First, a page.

The yield on the benchmark 10-year Treasury note will fly past 3 percent this year, a key technical and psychological level, according to Bank of America Merrill Lynch.
Strategists at the bank now forecast the 10-year yield at 3.25 percent by year’s end, roughly 35 basis points above its current level.
“Our thesis was that rates were set to rise as a result of improved growth and inflation via tax reform as well as a worsening supply picture. The market has caught up with our view and we continue to believe rates can reprice higher,” wrote Mark Cabana, a rates strategist at Bank of America. “We now expect the 10-year rate to reach 3.25 percent by the end of the year driven by above-potential growth and a worsening supply-demand dynamic.”
Treasurys stole the limelight on Wall Street earlier in February, with rising rates blamed for a brief 10 percent slide in the Dow Jones industrial average and the S&P 500. But the attention on fixed income remains as the yield on several notes float near multiyear highs.
On the supply side, Cabana noted that the U.S. Treasury Department’s borrowing needs will nearly double versus last year and amount to more than $1 trillion in each of the next two fiscal years due to aggressive fiscal spending. And while Treasurys saw some buying Friday, Cabana isn’t optimistic that there will be enough appetite to offset the flood of incoming debt.
“We expect 2018 to see lower demand from foreign private and domestic banks compared to the past few years,” the strategist wrote. “While this will likely be partially offset by foreign official and pension buying, we think rates will need to rise to attract sufficient demand.”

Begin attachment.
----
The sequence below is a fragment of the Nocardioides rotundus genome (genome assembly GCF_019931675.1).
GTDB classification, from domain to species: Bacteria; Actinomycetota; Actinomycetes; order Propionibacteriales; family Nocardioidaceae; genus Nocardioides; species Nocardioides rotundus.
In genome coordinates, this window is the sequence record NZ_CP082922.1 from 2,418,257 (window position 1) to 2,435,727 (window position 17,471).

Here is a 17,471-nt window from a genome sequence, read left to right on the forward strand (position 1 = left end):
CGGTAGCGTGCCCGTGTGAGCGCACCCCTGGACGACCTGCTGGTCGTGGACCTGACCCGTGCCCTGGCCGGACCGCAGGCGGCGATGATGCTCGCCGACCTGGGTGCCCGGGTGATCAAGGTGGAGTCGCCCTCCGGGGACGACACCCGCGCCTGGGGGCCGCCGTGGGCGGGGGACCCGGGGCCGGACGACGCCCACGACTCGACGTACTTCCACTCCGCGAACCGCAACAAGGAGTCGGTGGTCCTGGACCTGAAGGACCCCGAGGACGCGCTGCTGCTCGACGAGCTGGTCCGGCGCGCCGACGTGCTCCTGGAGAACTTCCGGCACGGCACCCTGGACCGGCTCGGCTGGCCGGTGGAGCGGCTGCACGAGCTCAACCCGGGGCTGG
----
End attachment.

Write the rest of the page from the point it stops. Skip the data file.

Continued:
The yield on the U.S. 10-year note briefly touched a four-year high of 2.95 percent Wednesday following the release of the Federal Open Market Committee’s latest meeting minutes, which revealed that central bankers were confident inflation was on track to hit their 2 percent target.
The Federal Reserve is also winding down its own debt portfolio and is unlikely to increase its own purchasing in the near term, a potential bane for bonds.
“If you breach 2.95 percent, then the technicals will tell you that 3 percent is a forgone conclusion,” said Kevin Giddis, head of fixed-income capital markets at Raymond James.
“The FOMC minutes seemed to put the Fed’s view into perspective, and with every Fed speech, this is being reinforced,” Giddis added. “Concern about inflation, yes. Concern about runaway inflation and growth, not likely.”